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Oral arguments begin in long-running Spruce coal mine permit veto case


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Oral arguments begin in long-running Spruce coal mine permit veto case

Oral arguments in a case to decide whether the federal government actedinappropriately when it canceleda mining permit for what could have been one of the country's largest mountaintopremoval projects began April 11 in the U.S. Court of Appeals for the District ofColumbia Circuit.

The case,which was remanded back to the court after the U.S. Supreme Court to hear it, concerns the denialof a mining permit granted by the U.S. Army Corps of Engineers by the U.S. EPA basedon environmental grounds. Specifically, the agency argued that the permit was deniableunder the Clean Water Act.

Accordingto the EPA, at question in the case is whether the agency can base its permit decisionon what it deemed an unacceptable adverse effect downstream of a disposal area atthe Spruce mine and whether the agency adequately explained its factual conclusionthat fill material proposed for discharge would have an unacceptable adverse effecton wildlife.

Followingup on briefs submittedby both sides in December 2015, attorneys for Mingo Logan Coal Co., a subsidiary of Arch Coal Inc., argued that the EPA had acted "arbitrarilyand capriciously" in denying a permit for the Spruce Mine No. 1.

Speakingon behalf of the coal company, attorney Paul Clement fielded questions from thetwo judges in attendance about whether a "heightened justification" wasnecessary to deny a permit that had already been approved by another agency andwhether costs and investments made prior to the permit veto should be consideredin that process.

Whena company is forced to go from a "green light to full red light," newcriteria should be used to review the permit, Clement said.

 SNL Image

Judge Sri Srinivasan

Source: SNL Energy

JudgesSri Srinivasan and Brett Kavanaugh pressed Clement on whether the company had adequatelyincluded evidence of losses associated with the denial of the permit, with Srinivasansuggesting that it had only been mentioned once in the submitted brief.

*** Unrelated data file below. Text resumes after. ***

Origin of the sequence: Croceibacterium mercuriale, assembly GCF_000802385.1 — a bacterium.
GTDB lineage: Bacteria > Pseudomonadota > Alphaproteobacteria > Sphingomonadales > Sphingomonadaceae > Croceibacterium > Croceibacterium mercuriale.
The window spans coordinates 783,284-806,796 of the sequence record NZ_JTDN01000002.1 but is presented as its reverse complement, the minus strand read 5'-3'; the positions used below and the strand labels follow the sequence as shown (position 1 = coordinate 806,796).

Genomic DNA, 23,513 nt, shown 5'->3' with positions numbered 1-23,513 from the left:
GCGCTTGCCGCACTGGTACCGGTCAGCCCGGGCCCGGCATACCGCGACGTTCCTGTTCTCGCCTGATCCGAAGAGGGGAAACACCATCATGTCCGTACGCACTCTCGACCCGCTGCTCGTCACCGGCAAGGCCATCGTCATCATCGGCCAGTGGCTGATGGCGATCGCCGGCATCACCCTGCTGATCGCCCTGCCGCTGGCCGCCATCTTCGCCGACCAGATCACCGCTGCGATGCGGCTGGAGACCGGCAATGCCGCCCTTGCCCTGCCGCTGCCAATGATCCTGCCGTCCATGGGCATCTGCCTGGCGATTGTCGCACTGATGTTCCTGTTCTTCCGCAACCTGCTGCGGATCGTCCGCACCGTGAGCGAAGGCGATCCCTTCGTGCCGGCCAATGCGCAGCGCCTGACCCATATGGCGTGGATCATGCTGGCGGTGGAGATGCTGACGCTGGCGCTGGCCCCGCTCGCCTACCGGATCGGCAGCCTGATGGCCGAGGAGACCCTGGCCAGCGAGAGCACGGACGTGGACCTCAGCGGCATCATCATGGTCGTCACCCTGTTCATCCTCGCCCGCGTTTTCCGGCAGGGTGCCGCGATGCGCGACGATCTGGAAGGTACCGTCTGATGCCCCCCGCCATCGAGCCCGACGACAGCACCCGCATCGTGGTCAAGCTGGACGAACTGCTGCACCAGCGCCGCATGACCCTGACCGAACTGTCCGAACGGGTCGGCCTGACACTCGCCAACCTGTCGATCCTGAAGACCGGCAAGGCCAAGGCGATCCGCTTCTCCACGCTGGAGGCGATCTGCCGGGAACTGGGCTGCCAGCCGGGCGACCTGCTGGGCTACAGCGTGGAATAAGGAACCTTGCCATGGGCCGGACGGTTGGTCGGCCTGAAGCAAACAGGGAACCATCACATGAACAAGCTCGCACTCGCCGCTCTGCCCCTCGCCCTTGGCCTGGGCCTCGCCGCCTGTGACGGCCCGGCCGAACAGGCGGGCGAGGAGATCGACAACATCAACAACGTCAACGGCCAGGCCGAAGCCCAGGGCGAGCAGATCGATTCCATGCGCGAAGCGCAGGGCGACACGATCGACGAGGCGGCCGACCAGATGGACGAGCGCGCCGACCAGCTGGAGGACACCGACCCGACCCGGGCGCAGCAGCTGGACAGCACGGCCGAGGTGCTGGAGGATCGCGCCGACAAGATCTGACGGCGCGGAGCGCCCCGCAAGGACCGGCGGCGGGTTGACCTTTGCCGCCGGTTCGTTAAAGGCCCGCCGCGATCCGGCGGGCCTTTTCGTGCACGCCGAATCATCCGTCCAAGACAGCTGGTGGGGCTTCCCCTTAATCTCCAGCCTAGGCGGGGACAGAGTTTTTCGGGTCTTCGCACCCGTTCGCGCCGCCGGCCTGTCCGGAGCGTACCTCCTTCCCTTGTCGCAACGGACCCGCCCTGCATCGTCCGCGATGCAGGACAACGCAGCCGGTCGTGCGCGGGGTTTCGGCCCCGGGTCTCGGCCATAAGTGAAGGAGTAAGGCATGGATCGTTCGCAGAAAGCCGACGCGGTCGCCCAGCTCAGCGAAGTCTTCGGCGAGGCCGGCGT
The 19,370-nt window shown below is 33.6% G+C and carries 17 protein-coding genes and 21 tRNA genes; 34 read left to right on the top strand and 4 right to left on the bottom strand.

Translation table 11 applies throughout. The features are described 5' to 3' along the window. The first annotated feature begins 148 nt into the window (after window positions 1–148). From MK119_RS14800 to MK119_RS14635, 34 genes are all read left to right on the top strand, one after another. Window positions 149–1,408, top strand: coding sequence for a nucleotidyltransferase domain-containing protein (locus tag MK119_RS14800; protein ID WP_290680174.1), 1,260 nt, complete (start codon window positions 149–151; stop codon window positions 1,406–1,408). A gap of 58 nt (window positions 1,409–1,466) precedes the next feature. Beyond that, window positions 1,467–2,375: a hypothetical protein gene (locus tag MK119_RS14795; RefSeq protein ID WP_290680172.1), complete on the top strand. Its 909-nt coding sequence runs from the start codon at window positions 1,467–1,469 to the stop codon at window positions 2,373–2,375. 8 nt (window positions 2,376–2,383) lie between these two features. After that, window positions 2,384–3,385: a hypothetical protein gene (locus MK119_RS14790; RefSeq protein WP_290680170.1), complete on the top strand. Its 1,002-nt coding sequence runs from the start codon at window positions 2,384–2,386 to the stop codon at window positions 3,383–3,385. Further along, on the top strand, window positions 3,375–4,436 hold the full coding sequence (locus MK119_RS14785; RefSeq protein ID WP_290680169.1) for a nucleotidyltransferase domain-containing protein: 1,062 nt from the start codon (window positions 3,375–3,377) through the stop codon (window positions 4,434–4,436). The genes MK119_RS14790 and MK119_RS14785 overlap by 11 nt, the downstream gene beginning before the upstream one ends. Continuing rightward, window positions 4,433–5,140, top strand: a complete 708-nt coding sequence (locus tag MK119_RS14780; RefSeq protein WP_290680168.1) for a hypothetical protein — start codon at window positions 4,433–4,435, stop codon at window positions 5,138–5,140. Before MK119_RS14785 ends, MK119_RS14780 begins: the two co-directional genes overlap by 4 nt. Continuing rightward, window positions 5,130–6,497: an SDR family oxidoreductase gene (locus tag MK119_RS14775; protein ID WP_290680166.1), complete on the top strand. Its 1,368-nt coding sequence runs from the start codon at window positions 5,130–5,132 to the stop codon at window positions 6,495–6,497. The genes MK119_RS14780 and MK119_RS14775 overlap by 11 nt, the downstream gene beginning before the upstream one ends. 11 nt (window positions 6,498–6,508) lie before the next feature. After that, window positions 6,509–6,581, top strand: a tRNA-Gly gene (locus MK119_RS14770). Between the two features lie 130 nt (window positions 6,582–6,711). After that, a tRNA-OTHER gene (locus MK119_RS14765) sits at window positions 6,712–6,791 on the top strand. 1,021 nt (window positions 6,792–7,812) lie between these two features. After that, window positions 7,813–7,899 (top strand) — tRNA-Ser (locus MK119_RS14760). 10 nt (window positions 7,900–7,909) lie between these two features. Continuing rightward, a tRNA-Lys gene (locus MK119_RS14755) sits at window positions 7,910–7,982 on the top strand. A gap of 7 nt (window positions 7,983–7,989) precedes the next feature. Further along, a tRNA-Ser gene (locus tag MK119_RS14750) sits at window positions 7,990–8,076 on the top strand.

ArchCoal could not be reached for comment on whether additional evidence of investmentsmade following the Army Corps approval of the permit.

A thirdjudge on the panel, Karen LeCraft Henderson, was not in attendance at the oral arguments,but will participate in the decision of the case. According to Fred Wagner, a principalwith Washington, D.C. law firm Beveridge & Diamond PC, the absence of one ofthe three judges is not out of the ordinary and while oral arguments are important,the submitted briefs are far more important.

Arguingon behalf of the EPA, Matthew Littleton answered questions about the considerationof cost in the agency's decision to reject the permit. Littleton said it was theresponsibility of the company to provide information about its financial losses— something it had not done.

EmmaCheuse, a staff attorney for EarthJustice, which filed an amicus brief in the casealongside Appalachian Mountain Advocates, downplayed the issue of Arch's investmentin reliance on the permit, telling S&P Global Market Intelligence that it wasnot required of the EPA in its denial and that the company had not provided evidenceof losses.

"They'reraising a new argument on appeal," Cheuse said. "They're saying that EPAsomehow did not consider — even though the statute does not require it — reliance.The record has no evidence that the industry relied on this permit."

Further,Cheuse said the brief period ensuing between the granting of the permit and thefirst legal challenge against it provided sufficient notice to the company thatinvestments were not advised. "Days after the Corps issued this permit, communitygroups challenged it in court as unlawful under the Clean Water Act," Cheusesaid. "There was no question that this was a controversial permit."

She addedthat within days of the legal challenge, there was an agreement that the companywould not proceed with further investments in most of the permit. "Basically,that agreement prevented any real reliance within days of issuance because theyagreed that they would wait until litigation was resolved," Cheuse said.

Archcould not be reached for comment on this agreement. When asked for further evidenceof reliance by Judge Srinivasan, the company's attorney said he could not provideit at that moment.

Beyondthe issues of reliance and authority, Cheuse argued that the case was about thefederal agency's ability to enforce decisions intended to protecting clean water.

"Thecoal companies keep looking for a way to stop EPA from protecting clean water, evenas the scientific evidence links mountaintop removal mining and serious health threatslike cancer and birth defects," Cheuse said. "Now it's finally time tolet EPA just do its job and prevent mountaintop removal operations like the Sprucemine from wreaking havoc in Appalachian communities and natural areas that simplycan't afford more destruction of vital mountains and streams."

The Sprucemine permit denial marked another setback for mountaintop removal mining effortsin the U.S. The controversial mining practice has been a target of environmental advocacy groups, including thosewho have pressured financial institutions to reduce or cut ties to the practice.

Whilethere is no average amount of time required before a decision in the case can beannounced, an attorney familiar with the court suggested that it could take sixto nine months.